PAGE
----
But we are not at the mercy of impersonal deterministic forces.  It does not follow that if your parents of grandparents lived in an unprincipled way, you are inevitably doomed to an unstable or purposeless life.  Preaching, witness and intercessory pray can turn the tables for anyone.  When this happens, the lone believer in the ancestral line becomes the key figure of the whole family.  Such is the power of God's Word and Spirit.

(The Top 100 Questions, p238)

Ex 20:6 but showing love to a thousand generations of those who love me and keep my commandments.

"Showing love to a thousand generations" - or, the thousandth - i.e. to the thousandth generation, cf. Deut 7:9-10. See comment on previous verse. The ‘love' here is ‘steadfast love' - covenant love.

Ex 20:7 "You shall not misuse the name of the LORD your God, for the LORD will not hold anyone guiltless who misuses his name."

Misuse of God's Name

  1. Perjury, Le 19:12
  2. Rash swearing, 2 Kings 5:20 Mt 5:34-35
  3. Blasphemy, 2 Kings 19:22
  4. Lip-service, Mal 2:13 ff; Tit 1:16
  5. Irreverence, Deut 28:58
  6. Hypocrisy, Isa 48:1 Lk 6:46
  7. Cursing, Rom 3:13-14 Jer 23:10

Richard Rohr: 'In our contemplative heritage, God the Father is normally experienced best in silence, beyond words or pronunciation, which is exactly what the Jewish people insisted upon [referring to this verse]. This preserves our humility before God so we don’t think that any word will ever comprehend the divine incomprehensibility.  (The Divine Dance: The Trinity and your transformation).  The leap from 'not misusing God's name' to 'God the Father is normally experienced best in silence' is a large one and unwarranted.

Ex 20:8 "Remember the Sabbath day by keeping it holy."  9 Six days you shall labour and do all your work, 10 but the seventh day is a Sabbath to the LORD your God. On it you shall not do any work, neither you, nor your son or daughter, nor your manservant or maidservant, nor your animals, nor the alien within your gates.  11 For in six days the LORD made the heavens and the earth, the sea, and all that is in them, but he rested on the seventh day. Therefore the LORD blessed the Sabbath day and made it holy.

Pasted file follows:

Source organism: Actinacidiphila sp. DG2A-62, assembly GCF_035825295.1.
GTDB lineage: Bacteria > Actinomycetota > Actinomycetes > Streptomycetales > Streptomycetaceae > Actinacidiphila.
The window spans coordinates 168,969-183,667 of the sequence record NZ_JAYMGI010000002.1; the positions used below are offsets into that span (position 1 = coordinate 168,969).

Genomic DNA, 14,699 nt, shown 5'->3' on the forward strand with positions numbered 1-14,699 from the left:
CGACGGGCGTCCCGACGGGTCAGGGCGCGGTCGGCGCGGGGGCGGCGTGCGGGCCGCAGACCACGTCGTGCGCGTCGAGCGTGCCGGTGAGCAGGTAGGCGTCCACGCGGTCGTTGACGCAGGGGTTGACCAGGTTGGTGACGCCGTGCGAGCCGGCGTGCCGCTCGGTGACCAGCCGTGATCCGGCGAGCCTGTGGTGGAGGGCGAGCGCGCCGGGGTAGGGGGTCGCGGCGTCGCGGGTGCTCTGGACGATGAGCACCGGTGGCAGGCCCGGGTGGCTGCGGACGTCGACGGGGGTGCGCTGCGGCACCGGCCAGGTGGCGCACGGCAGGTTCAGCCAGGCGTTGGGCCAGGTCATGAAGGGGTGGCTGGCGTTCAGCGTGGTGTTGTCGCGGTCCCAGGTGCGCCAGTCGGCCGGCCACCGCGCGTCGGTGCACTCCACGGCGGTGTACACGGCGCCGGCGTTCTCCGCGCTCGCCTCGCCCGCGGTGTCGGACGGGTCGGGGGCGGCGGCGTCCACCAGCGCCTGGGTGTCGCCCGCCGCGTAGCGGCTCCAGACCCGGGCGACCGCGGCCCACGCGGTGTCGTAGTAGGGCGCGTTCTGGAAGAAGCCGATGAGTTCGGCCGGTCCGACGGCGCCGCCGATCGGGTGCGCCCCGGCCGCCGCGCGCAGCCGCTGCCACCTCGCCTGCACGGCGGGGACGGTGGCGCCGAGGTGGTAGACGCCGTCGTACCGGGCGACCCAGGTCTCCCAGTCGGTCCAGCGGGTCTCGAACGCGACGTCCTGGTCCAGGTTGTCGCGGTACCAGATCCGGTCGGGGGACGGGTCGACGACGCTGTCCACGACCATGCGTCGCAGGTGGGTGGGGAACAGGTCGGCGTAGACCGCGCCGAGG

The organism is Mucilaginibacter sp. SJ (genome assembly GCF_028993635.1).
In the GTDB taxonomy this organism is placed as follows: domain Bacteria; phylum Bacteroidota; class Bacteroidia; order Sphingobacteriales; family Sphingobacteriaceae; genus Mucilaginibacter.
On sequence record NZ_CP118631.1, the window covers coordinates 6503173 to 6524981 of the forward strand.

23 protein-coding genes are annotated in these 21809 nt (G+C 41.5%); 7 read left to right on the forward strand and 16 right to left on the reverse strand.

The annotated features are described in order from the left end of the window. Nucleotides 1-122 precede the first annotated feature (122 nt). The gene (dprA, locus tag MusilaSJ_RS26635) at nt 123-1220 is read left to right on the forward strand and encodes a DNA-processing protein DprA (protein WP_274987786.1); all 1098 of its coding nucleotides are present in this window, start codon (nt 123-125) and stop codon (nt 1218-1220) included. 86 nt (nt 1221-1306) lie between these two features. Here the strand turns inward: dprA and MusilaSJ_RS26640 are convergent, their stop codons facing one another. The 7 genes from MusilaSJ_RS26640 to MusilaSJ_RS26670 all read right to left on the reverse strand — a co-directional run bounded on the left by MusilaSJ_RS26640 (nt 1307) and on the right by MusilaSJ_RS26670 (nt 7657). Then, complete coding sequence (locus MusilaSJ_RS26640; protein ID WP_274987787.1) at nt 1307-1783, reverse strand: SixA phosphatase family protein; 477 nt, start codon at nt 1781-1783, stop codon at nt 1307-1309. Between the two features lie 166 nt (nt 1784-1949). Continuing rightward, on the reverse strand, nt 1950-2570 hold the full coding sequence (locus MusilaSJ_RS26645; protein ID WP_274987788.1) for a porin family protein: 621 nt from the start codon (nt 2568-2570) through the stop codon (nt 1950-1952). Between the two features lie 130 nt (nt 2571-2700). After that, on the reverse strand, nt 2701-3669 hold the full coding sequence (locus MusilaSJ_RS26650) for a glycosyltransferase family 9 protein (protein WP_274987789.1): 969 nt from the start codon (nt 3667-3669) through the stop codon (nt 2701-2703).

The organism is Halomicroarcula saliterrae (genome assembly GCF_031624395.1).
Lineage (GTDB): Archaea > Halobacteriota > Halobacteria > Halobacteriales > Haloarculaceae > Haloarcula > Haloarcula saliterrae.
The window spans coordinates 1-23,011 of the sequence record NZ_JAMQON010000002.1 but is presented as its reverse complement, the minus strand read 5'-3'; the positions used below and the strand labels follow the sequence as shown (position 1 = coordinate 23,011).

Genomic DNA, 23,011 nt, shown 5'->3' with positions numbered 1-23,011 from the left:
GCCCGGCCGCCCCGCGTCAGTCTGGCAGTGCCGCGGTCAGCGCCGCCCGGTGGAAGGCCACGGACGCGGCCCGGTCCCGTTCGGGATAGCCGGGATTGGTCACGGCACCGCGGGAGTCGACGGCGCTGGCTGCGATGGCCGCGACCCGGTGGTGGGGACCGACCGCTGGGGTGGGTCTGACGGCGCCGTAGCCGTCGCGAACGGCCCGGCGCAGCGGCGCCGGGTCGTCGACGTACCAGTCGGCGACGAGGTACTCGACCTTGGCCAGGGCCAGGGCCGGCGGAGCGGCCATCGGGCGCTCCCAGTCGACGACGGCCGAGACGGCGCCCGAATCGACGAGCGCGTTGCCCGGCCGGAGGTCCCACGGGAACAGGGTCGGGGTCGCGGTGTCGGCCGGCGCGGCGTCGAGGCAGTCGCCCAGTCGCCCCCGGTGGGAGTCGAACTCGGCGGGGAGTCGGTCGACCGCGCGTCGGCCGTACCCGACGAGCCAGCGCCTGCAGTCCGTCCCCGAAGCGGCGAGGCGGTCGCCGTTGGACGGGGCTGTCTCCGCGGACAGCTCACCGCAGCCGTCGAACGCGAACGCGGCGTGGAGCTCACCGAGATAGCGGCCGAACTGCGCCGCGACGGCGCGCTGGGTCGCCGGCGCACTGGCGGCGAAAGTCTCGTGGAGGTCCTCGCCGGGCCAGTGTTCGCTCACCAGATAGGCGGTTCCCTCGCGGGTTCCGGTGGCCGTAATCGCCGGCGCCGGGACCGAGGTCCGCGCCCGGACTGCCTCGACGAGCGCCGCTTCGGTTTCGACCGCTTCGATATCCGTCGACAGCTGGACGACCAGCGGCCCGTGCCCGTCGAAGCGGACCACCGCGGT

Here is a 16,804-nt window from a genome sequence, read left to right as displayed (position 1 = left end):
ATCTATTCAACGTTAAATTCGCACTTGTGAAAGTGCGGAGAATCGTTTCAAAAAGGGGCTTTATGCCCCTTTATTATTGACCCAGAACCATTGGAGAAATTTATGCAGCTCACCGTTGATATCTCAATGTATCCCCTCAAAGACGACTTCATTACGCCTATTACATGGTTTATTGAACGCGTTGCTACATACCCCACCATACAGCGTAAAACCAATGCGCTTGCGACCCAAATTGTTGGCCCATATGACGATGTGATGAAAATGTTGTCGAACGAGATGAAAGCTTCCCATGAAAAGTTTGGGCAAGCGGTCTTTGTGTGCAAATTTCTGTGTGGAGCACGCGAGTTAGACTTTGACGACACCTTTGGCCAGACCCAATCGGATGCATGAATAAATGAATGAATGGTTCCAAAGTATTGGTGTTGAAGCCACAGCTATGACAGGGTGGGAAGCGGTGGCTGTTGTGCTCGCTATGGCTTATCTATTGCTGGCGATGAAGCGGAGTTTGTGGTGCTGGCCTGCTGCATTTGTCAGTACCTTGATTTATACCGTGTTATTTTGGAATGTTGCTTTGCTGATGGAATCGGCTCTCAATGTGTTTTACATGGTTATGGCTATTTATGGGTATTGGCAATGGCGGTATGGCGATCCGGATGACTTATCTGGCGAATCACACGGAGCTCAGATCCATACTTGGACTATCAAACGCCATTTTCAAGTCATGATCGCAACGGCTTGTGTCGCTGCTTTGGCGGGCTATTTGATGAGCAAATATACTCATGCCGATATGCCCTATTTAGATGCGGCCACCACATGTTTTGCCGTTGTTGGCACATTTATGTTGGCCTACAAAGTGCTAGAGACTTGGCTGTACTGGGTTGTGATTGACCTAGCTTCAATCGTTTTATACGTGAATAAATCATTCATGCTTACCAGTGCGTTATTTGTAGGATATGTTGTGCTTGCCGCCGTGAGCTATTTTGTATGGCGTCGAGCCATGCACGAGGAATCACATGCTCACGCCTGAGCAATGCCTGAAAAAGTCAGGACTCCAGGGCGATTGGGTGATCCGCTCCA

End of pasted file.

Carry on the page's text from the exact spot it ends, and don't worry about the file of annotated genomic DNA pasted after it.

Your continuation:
Ex 20:12 "Honour your father and your mother, so that you may live long in the land the LORD your God is giving you."

'Long before a child thinks about murder, contemplates the passing pleasure of adultery, understands the apparent advantage of stealing, learns to lie or yearns for the possessions of others, it struggles to break free from parental discipline. That is always the first relationship to be trampled upon, and therefore the first one that a child must learn to value. From this commandment flows an attitude to a thousand people.' (Brian Edwards, The Ten Commandments for Today)

Fifth Commandment

1. The scope of this commandment. More is intended than is stated. This includes all relationships between junior and senior family members, and, by further extension, to similar relationships within the household of God, 1 Tim 1:5.

2. The dignity of this commandment. The family - God's idea, Gen 1:27-28. The responsibilities of children, Eph 1 6.

3. The promise of this commandment. National stability. Illustrated by the Jews: their national survival and low crime rate.

4. The meaning of this commandment. To honour one's parent means to

(a) heed their advice, Ex 18:24;

(b) show them kindness, Ru 4:15;

(c) give attention to their instruction, Pr 4:1

(d) show them honour and respect, Pr 31:28;

(e) willing obedience, Eph 6:1;

(f) submit to their discipline, Heb 12:9.

Conclusion: the great example, Lk 2:51 Jn 19:26.

Ex 20:13 "You shall not murder.

The sixth commandment

The first five commandments are principally to do with our duty towards God; the second five to do with our duty towards other people.  However, even these latter flow out of the former: we are commanded not to kill not only because this would be a crime against humanity, but also, and especially, because it is God who has given us life and we must not take it away.

If the translation 'You shall not kill' (AV, RSV) is to braod, then 'You shall not commit murder' is too narrow.  This commandment is against all unlawful killing by individuals.  The underlying word 'ratsach' is not used of the slaughter of enemies or of capital punishment.  In the teaching of Jesus, however, this commandment becomes very comprehensive, Mt 5:21f.  Few of us have committed murder, but we have all been angry.

Unlawful killing

  1. Murder.  Joab murdered Abner and Amasa, and was duly put to death by Solomon, 1 Kings 2:28-35.
  2. Health and Safety at Work(!), Ex 21:28f; Deut 22:8.
  3. Personal revenge, Ex 22:2f.

Different degrees of guilt and punishment attach to premeditated murder and accidental or impulsive killing, Num 35:16-21; 35:22-28.

The murderous attitude

Manifestations include  verbal aggression, vandalism, uncontrollable temper, physical or sexual abuse, neglect of the vulnerable (include the very young and the very old) authoritarianism, vengefulness.

  1. Resentment, Gen 4:6-8.  God rejected Cain's offering, but gave him the opportunity to right the wrong.  But Cain in his anger refused to do so, and in his case anger led to murder.  How do we react when our mistakes are exposed?